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Mrs. Curtis-Thomas: To ask the Minister for the Cabinet Office which Minister within each Government Department has been tasked with overseeing regulation reform. [107003]

Mr. Stringer: The Prime Minister has asked each of the key regulatory Departments to appoint a Minister for Regulatory Reform to oversee a programme of measures to reduce regulatory burdens. The Ministers for Regulatory Reform are:

    Department of Trade and Industry--Minister of State (Patricia Hewitt MP)

    Department of the Environment, Transport and the Regions--Parliamentary Under-Secretary of State (Lord Whitty)

    Department of Health--Parliamentary Under-Secretary of State (Gisela Stuart MP)

    Home Office--Parliamentary Under-Secretary of State (Mike O'Brien MP)

    Ministry of Agriculture, Fisheries and Food--Minister of State (the right hon. Joyce Quin MP), and

    Department for Education and Employment--Parliamentary Under-Secretary of State (Margaret Hodge MP).

Mrs. Curtis-Thomas: To ask the Minister for the Cabinet Office what meetings she has had with the Fair Regulation Campaign; what was discussed; what decisions were taken; and what plans she has for future meetings. [107005]

Mr. Stringer: My right hon. Friend the Member for Copeland (Dr. Cunningham), the former Minister for the Cabinet Office, met the Fair Regulation Campaign in July 1999 to discuss their objectives for improving regulatory impact assessments by Government Departments and the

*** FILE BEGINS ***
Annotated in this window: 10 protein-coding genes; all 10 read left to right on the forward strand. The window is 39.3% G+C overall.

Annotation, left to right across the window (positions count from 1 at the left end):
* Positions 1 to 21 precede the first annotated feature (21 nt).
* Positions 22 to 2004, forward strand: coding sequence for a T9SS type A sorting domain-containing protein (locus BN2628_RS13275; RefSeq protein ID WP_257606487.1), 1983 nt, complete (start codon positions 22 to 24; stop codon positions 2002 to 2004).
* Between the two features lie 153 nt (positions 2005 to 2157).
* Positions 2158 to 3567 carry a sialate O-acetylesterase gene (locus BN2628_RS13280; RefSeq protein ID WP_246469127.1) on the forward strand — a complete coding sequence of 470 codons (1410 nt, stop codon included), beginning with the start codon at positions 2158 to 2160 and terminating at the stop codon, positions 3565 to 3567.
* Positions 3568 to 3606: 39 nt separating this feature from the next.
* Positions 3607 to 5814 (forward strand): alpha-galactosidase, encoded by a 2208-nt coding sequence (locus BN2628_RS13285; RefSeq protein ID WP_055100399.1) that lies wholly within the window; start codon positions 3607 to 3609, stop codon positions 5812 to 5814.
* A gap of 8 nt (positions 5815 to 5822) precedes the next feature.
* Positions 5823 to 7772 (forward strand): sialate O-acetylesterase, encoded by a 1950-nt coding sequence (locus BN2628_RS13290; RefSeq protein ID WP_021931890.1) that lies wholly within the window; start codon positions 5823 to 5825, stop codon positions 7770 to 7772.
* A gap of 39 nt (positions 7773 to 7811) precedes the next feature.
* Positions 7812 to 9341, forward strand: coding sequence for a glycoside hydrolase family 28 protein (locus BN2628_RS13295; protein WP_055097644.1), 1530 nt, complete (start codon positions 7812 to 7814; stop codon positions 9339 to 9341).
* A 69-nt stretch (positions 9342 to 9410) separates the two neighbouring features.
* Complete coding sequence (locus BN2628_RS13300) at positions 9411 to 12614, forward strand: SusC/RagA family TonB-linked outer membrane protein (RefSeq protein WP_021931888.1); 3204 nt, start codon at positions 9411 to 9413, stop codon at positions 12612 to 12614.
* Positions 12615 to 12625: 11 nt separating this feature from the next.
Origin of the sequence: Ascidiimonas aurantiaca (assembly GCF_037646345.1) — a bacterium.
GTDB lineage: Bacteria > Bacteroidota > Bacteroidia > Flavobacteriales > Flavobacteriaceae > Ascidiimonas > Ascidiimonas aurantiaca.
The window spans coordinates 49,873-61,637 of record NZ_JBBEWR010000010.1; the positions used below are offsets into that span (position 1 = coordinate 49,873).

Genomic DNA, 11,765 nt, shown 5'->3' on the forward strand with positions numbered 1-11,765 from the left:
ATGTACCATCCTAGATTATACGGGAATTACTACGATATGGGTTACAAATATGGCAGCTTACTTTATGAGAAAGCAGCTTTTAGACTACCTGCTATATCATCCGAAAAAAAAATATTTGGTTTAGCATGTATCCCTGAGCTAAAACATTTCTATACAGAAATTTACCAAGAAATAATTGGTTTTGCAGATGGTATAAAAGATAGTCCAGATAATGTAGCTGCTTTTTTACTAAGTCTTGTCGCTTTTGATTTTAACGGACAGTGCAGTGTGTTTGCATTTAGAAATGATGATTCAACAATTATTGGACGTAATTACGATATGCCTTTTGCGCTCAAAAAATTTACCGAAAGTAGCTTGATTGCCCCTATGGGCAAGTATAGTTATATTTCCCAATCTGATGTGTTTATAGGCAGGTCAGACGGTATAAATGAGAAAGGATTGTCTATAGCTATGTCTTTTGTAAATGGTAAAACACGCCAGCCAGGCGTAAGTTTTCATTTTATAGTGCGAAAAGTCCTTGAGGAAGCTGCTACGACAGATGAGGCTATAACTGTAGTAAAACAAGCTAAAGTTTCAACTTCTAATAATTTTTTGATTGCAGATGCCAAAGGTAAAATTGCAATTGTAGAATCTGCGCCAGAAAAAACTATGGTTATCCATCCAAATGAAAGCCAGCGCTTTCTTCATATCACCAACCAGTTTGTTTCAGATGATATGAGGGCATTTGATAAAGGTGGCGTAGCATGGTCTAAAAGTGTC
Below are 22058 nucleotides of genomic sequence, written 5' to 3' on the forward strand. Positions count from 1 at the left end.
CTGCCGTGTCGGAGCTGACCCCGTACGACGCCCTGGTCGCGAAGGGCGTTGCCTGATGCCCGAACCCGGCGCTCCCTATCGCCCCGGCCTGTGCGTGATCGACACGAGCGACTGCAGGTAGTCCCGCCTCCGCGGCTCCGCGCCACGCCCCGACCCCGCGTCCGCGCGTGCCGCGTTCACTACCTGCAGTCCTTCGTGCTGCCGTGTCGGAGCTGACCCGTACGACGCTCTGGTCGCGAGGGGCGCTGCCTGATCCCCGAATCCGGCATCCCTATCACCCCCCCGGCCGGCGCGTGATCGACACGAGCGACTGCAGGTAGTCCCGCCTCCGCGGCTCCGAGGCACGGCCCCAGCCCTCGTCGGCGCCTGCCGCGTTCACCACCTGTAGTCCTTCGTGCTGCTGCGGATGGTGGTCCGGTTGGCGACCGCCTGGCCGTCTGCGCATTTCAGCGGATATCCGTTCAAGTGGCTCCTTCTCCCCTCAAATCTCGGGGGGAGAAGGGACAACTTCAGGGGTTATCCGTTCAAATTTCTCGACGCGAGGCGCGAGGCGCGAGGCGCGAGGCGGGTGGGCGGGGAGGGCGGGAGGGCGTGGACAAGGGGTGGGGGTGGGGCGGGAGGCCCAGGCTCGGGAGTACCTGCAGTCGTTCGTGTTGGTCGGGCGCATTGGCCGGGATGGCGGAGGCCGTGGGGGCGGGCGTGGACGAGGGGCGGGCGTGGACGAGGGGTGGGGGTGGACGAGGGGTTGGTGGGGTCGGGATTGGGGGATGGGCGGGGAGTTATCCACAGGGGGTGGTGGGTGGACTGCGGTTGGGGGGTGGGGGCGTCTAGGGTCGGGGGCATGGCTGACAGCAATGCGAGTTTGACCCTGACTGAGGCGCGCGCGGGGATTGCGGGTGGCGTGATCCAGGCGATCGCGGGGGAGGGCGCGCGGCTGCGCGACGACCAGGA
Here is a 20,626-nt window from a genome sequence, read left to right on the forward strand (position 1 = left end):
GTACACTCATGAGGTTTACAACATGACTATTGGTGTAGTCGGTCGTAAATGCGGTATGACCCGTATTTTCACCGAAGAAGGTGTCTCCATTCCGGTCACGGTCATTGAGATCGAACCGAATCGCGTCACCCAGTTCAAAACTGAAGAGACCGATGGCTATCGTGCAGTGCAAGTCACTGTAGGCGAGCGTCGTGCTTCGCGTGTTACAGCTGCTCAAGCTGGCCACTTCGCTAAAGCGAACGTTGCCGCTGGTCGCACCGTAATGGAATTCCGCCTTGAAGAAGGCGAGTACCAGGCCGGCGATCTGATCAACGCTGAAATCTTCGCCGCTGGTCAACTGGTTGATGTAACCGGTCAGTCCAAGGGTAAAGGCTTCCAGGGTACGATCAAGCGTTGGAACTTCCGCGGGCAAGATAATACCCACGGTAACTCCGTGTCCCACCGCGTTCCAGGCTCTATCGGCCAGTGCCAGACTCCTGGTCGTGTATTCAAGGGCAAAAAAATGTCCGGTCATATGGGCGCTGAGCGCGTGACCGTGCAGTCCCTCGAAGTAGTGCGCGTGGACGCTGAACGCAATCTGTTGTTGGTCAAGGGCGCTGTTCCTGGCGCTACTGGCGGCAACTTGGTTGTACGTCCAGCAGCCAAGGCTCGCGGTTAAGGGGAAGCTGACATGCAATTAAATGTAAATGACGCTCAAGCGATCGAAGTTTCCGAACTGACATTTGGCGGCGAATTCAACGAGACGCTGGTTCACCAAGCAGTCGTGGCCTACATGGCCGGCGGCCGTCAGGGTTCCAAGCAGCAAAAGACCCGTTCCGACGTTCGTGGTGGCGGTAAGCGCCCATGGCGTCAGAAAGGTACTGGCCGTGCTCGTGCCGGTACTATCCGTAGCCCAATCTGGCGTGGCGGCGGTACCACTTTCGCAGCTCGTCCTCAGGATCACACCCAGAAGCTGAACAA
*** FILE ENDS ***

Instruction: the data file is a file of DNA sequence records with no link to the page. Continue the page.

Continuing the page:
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EU. On Friday 28 January, the Minister for the Cabinet Office was due to follow up with the Fair Regulation Campaign their round of discussions with Government Departments and parallel work in Brussels on reducing regulatory burdens. The Minister for the Cabinet Office, my right hon. Friend the Member for Redcar (Marjorie Mowlam) welcomed the Campaign's offer of assistance and asked them to work alongside the Government to make improvements to the regulatory systems. There are no plans at present for a further meeting.

British-Irish Council

Mr. Bercow: To ask the Minister for the Cabinet Office, pursuant to her answer of 12 January 2000, Official Report, columns 200-01W, if she will list those categories of matter to be discussed by the British-Irish Council under the remit, Approaches to EU Issues. [108281]

Marjorie Mowlam: The Belfast Agreement recognised "Approaches to EU affairs" as being one of the topics which the British Irish Council could consider.

The summit meeting of the Council in December 1999 confirmed a general list of subjects which the Council could consider. It also identified as initial priorities the environment, drugs, social inclusion, transport and the knowledge economy. No discussion took place on which EU issues might, in future, be the subject of work within the framework of the Council.